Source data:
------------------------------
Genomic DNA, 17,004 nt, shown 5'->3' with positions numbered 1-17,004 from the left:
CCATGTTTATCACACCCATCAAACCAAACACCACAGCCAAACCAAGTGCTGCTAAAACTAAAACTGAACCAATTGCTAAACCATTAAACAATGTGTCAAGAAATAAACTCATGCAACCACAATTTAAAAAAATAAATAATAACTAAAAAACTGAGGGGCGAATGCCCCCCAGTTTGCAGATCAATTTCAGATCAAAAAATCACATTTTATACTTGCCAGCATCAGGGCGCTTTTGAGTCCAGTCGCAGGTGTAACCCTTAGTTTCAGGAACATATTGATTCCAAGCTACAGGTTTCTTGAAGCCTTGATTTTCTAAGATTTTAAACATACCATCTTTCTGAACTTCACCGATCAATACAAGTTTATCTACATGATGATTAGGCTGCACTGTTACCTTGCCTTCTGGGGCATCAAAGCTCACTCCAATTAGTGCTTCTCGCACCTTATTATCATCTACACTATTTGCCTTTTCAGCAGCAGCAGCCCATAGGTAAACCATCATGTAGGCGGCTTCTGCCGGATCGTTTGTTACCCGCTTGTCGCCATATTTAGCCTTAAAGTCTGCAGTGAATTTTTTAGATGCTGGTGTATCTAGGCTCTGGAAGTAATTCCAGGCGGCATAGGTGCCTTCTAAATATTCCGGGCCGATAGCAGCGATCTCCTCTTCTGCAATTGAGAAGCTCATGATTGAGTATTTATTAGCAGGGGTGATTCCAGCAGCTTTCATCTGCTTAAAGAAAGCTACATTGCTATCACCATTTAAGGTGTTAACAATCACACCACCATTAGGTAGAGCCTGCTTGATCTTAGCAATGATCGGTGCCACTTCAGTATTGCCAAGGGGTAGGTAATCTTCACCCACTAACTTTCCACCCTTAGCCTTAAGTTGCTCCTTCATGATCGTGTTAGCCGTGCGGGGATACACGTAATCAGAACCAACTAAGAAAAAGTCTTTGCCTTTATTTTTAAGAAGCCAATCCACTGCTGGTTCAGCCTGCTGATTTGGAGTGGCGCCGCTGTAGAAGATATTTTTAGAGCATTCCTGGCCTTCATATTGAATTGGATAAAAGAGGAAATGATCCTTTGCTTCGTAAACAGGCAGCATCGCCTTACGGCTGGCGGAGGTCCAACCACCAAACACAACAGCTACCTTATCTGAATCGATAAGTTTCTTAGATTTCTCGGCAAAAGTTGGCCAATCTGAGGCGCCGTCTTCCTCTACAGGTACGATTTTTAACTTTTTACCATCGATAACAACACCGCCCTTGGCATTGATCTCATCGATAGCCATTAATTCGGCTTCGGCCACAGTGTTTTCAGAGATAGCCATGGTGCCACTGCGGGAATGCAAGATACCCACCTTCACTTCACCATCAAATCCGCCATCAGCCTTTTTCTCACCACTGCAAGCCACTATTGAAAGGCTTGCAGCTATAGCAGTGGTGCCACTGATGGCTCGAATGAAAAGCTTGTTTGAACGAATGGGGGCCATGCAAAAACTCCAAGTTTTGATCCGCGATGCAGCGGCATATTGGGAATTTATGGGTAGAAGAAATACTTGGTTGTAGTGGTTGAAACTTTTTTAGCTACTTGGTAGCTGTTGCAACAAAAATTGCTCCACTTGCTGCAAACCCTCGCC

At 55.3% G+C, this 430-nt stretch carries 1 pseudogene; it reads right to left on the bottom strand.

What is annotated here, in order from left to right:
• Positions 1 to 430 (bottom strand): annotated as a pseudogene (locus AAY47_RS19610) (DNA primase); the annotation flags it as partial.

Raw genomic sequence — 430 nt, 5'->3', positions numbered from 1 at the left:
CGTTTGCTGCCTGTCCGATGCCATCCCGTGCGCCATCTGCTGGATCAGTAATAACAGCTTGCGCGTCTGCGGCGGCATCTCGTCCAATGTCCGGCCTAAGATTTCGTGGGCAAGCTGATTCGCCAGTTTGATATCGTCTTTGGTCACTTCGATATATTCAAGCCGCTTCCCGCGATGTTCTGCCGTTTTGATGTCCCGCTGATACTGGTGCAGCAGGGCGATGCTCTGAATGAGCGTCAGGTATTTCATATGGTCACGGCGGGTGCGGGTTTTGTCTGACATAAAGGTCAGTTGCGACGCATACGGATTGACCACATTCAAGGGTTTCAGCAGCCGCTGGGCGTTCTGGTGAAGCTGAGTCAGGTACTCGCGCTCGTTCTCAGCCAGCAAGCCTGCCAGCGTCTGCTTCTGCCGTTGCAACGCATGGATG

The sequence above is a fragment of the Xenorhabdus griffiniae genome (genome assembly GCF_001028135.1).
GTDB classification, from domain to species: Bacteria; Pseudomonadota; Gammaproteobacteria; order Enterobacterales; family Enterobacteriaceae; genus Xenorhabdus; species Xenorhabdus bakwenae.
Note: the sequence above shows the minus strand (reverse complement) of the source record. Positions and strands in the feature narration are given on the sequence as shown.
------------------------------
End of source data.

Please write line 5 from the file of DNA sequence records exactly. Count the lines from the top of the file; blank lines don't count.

• Positions 1 to 430 (bottom strand): annotated as a pseudogene (locus AAY47_RS19610) (DNA primase); the annotation flags it as partial.